THE KEY TO REBECCA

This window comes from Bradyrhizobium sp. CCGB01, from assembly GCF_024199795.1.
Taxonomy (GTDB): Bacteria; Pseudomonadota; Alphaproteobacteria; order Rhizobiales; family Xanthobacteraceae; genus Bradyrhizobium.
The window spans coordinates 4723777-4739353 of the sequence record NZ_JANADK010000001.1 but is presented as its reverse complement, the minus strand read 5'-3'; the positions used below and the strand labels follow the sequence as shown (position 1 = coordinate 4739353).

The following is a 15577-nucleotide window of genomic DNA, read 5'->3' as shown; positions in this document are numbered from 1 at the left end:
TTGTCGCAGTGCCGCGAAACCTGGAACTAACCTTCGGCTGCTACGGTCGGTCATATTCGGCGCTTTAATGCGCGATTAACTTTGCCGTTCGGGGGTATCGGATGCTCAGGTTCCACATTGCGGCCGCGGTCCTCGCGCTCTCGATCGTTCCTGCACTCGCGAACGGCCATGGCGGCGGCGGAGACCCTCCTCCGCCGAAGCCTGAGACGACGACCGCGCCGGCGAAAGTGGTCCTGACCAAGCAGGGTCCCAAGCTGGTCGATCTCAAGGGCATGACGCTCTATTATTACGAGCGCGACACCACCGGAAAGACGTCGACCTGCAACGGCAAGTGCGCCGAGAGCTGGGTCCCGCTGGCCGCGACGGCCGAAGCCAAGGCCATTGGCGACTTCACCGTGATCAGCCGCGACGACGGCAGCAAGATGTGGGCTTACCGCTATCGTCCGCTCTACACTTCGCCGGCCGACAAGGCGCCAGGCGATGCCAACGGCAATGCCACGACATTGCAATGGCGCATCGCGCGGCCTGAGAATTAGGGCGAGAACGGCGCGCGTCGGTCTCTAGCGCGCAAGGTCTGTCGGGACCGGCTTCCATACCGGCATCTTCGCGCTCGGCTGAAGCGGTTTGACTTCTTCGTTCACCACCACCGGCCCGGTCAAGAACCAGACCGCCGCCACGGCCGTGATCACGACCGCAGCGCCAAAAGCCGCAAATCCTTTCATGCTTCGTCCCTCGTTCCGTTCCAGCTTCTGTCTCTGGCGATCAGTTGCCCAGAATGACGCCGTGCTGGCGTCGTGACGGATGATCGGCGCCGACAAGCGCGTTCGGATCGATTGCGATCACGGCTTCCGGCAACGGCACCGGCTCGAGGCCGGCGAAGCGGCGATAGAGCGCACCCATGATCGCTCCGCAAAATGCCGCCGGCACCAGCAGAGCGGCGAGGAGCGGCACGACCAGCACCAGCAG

If they liked it once, they'll love it twice. That's the wise rationale behind Follett's new WW II thriller, which recycles the same basic scenario--now in 1942 Cairo instead of 1944 England--that made Eye of the Needle such a winner. Again the central figure is a Nazi spy with secrets that could change history: Arab-German Achmed, a.k.a. Alex Wolff, is sent to his native Cairo (in the splendid opening, he walks there from Libya) to gather secrets from the British and broadcast them to Rommel in the desert, using pages of du Maurier's Rebecca for a code. And, after a few bumbles (he steals a briefcase full of army menus), Achmed/Alex is a success, thanks to his moll--bisexual, masochistic, Anglo-loathing belly-dancer Sonja; together they lure a wimpy British major into feverish liaisons with Sonja on her houseboat. . . while Alex steals secret papers from his briefcase. So Alex does broadcast to Rommel, who's thus able to win at Tobruk and Mersa Matruh, closing in on Cairo. But someone's after Alex, of course. William Vandam of Army Intelligence, an introverted widower with small son, has picked up the elusive spy's trail--a murder, forged currency--and almost captures him at a nightclub (Alex escapes, knifing Vandam in the face). Vandam's primary plan, however, involves Elene Fontana, an Egyptian-Jewish courtesan (eager for a new life in Palestine) who agrees to pose as a clerk at Alex's favorite grocery. And sure enough, just after getting the secrets of the El Alamein line from the Major (who is graphically drowned), Alex invites Elene to the houseboat for menage a trois with Sonja. From there on, it's a pure (and pretty corny) Buchanesque chase: Vandam follows them to the boat; Alex grabs Elene and Vandam's little son, racing to where his spare radio is hidden; Vandam (now in love with Elene, and vice versa) pursues, determined to rescue his loved ones and to use Alex's radio to broadcast fake El Alamein info to Rommel. . . . The plotting's fine--except for a half-baked subplot about pro-Nazi nationalists, like young Sadat--and the characterization's serviceable, though lacking the gripping ambiguity of Needle's sympathetic villain. What's special here, however, is Follett's Ambler-ish feel for spying's unglamorous side, his subtle threading-through of the Rebecca motif (Vandam's late wife), his totally lean yet atmospheric narration. Top-notch entertainment--shrewdly paced, cannily crafted.